Clearly there is something wrong with an ideology that has consistently produced such disastrous results. The events of the 20th century have shown that like communism Islamic fundamentalism is a failed dogma.

That the ever—more apparent crisis of Islamic fundamentalism has been closely linked with escalating hatred of America should come as no surprise. This is the typical reaction of those who preside over failing regimes. The reasons for their animus are not difficult to fathom, since the peal of America's success sounds a death knell in their ears. The glaring contrast between our freedom and prosperity and the oppression and destitution of their systems throws into sharp relief the depth and extent of their failures. Sooner or later the disparity will become too glaring to be tolerated. When that point is reached, the anger and indignation of those they oppress will become greater than their fear. And this prospect frightens them.

In a desperate effort to mask their failures, the keepers of fundamentalist regimes resort to absurd lies and propaganda. This is why they malign America with such spleen and why they paint her in evil colours. As their position grows more untenable, their rancour grows shriller.

As a rule, the closer failing regimes inch toward their collapse, the more venomous their rhetoric. This was certainly the case with the eastern block communists in the years leading up to their downfall when their anti—Americanism reached deafening intensity. No one was more vilified than Ronald Reagan — that great personification of American strength and resolve. Claiming he was a hateful, spiteful war—monger, they portrayed him in demonic terms. Their hysteria was well grounded, since his uncompromising policies were instrumental in their damnation.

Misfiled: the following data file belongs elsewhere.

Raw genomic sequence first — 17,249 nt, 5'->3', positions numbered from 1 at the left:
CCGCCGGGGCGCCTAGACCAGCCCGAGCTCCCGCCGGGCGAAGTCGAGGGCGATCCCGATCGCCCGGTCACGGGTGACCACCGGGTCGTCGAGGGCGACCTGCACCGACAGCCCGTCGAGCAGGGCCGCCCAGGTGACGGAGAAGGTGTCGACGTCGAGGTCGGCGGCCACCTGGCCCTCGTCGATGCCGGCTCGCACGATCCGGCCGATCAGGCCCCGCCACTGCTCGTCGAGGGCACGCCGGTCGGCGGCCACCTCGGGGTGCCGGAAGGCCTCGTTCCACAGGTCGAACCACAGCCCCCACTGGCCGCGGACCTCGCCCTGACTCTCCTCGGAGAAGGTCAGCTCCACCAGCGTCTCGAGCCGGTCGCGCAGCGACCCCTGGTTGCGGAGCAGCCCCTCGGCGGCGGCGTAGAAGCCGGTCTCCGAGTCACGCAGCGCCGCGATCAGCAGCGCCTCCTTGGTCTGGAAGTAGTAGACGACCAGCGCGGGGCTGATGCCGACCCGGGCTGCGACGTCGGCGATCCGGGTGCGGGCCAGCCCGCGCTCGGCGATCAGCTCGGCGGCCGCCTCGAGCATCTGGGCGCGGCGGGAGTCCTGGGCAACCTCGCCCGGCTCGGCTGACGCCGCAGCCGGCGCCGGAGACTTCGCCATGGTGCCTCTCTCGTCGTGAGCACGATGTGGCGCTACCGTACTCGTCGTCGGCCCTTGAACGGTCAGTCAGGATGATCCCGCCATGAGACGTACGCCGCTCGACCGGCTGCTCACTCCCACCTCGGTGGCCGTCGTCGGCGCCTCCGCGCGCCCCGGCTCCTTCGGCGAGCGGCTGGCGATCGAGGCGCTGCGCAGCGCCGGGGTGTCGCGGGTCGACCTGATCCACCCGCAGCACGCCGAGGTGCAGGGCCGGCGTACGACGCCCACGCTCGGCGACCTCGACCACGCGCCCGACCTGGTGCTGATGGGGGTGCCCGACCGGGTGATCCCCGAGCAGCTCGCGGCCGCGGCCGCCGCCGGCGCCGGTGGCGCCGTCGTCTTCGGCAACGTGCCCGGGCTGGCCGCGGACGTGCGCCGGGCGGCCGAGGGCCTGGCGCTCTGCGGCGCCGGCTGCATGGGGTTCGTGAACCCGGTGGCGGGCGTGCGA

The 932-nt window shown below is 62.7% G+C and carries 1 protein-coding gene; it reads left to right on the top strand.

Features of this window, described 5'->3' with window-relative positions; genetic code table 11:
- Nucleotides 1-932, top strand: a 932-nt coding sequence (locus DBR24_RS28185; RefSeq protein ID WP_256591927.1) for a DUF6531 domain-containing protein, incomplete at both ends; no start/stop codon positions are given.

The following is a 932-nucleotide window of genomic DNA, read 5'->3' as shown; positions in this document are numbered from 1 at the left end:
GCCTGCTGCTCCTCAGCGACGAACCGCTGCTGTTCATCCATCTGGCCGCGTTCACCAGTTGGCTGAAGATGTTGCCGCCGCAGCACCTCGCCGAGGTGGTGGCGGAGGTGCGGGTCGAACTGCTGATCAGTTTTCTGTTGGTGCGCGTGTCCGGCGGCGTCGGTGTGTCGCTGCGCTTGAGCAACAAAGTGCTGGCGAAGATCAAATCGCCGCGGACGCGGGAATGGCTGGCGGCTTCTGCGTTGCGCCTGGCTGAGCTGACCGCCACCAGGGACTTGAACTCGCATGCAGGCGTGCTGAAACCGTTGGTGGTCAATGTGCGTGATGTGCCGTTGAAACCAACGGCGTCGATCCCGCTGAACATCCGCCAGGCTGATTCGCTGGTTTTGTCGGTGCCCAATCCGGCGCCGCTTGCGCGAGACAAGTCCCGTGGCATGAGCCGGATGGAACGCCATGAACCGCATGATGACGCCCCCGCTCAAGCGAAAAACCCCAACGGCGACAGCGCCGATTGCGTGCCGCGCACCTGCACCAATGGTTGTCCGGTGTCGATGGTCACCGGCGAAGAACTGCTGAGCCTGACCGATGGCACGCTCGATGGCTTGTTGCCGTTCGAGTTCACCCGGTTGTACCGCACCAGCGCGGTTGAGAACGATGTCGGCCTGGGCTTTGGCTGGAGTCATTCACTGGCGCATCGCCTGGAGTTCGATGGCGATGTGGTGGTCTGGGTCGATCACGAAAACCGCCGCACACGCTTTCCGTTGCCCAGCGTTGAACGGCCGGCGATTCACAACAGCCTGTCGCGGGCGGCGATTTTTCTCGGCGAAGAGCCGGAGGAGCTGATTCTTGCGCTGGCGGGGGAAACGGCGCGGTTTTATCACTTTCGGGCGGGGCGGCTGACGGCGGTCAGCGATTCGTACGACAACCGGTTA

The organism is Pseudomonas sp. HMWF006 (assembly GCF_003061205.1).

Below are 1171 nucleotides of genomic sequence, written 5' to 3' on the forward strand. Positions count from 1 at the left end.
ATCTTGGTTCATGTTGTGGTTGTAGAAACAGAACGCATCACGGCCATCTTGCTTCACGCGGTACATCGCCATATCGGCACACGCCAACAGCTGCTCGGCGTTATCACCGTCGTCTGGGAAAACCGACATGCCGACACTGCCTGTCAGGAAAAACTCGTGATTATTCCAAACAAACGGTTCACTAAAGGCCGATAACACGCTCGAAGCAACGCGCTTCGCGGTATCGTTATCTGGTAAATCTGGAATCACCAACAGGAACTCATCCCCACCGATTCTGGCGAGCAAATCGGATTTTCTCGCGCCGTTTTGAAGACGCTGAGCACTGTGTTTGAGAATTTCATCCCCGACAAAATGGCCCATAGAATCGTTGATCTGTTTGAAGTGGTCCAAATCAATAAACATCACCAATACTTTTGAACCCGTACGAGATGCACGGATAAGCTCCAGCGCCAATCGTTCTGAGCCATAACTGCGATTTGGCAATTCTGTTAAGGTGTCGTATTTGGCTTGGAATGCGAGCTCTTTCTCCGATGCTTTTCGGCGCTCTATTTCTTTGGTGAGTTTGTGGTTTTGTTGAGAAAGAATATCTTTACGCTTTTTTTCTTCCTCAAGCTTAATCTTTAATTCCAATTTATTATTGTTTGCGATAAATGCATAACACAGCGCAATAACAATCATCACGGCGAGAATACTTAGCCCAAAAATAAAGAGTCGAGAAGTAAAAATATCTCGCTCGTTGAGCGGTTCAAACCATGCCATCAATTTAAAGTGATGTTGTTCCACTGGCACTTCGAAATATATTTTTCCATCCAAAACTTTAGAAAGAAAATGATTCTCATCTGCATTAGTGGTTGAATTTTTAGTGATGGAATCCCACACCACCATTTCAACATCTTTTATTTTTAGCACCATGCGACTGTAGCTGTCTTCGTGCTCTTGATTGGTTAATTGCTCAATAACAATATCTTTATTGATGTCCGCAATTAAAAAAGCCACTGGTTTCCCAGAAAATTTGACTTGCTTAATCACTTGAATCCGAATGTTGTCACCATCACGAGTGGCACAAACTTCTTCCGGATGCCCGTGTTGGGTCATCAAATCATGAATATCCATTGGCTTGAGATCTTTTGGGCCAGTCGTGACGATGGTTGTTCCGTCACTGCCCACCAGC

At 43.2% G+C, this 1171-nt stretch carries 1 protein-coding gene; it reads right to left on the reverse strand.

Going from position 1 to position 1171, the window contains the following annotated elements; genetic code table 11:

Today we face an analogous situation in regard to Islamic fundamentalists. In them we confront an enemy whose ideology has produced broken and unjust societies. To divert attention from their own failings, they vent their frustration at the country which contrasts ever so brightly with the depravity of their own ways. The frantic shrillness of their rhetoric indicates that they are on their last legs. As the Soviets did with Reagan, their vilification of Bush has reached a frenzied pitch, because they feel that his resolve will hasten their downfall.

We must not be taken aback by that bitter hatred, because it is a hatred of the corrupt as they totter on the brink of collapse. If we remain steadfast, we will defeat the evil of Islamic fundamentalism in the same way we defeated the evil of communism. We owe it to history and to the people who suffer under its yoke. We can be certain that beneath the propaganda and artificially—inflamed rhetoric, those people desperately look to us for liberation. For them, as for all the oppressed people of the world, America is still the great beacon of hope.

Once we give them the gift of liberty and launch them on the road to democracy, they will become our allies. For encouragement we need to look no further than the countries of the former Soviet block. Barely fifteen years ago our bitter adversaries, today they are among some of our staunchest allies in the cause of freedom.

Vasko Kohlmayer defected from Communist Czechoslovakia at the age of 19. He lives in London and works in the publishing industry. He can be contacted at vasko_kohlmayer@msn.com.